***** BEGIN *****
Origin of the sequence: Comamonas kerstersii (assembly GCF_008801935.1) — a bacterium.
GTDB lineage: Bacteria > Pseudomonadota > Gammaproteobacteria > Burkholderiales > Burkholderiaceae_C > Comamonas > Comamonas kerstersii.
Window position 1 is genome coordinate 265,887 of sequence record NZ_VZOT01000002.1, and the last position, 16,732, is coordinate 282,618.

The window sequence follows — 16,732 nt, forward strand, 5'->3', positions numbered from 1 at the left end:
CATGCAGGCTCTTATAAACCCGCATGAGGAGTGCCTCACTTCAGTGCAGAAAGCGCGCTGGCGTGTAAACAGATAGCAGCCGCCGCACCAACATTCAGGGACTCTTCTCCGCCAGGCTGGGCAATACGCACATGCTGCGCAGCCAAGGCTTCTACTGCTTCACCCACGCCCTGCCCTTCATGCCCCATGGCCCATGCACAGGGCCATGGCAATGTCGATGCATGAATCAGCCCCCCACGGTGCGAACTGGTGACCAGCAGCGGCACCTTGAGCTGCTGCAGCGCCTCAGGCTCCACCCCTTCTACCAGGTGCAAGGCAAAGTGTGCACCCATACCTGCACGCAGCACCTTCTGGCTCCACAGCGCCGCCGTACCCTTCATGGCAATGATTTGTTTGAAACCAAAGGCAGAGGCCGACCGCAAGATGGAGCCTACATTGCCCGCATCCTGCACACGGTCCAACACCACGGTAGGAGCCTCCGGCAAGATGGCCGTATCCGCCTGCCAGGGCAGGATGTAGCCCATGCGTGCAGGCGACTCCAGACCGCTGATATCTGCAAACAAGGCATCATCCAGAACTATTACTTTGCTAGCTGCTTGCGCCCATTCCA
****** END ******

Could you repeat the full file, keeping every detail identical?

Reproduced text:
Origin of the sequence: Comamonas kerstersii (assembly GCF_008801935.1) — a bacterium.
GTDB lineage: Bacteria > Pseudomonadota > Gammaproteobacteria > Burkholderiales > Burkholderiaceae_C > Comamonas > Comamonas kerstersii.
Window position 1 is genome coordinate 265,887 of sequence record NZ_VZOT01000002.1, and the last position, 16,732, is coordinate 282,618.

The window sequence follows — 16,732 nt, forward strand, 5'->3', positions numbered from 1 at the left end:
CATGCAGGCTCTTATAAACCCGCATGAGGAGTGCCTCACTTCAGTGCAGAAAGCGCGCTGGCGTGTAAACAGATAGCAGCCGCCGCACCAACATTCAGGGACTCTTCTCCGCCAGGCTGGGCAATACGCACATGCTGCGCAGCCAAGGCTTCTACTGCTTCACCCACGCCCTGCCCTTCATGCCCCATGGCCCATGCACAGGGCCATGGCAATGTCGATGCATGAATCAGCCCCCCACGGTGCGAACTGGTGACCAGCAGCGGCACCTTGAGCTGCTGCAGCGCCTCAGGCTCCACCCCTTCTACCAGGTGCAAGGCAAAGTGTGCACCCATACCTGCACGCAGCACCTTCTGGCTCCACAGCGCCGCCGTACCCTTCATGGCAATGATTTGTTTGAAACCAAAGGCAGAGGCCGACCGCAAGATGGAGCCTACATTGCCCGCATCCTGCACACGGTCCAACACCACGGTAGGAGCCTCCGGCAAGATGGCCGTATCCGCCTGCCAGGGCAGGATGTAGCCCATGCGTGCAGGCGACTCCAGACCGCTGATATCTGCAAACAAGGCATCATCCAGAACTATTACTTTGCTAGCTGCTTGCGCCCATTCCA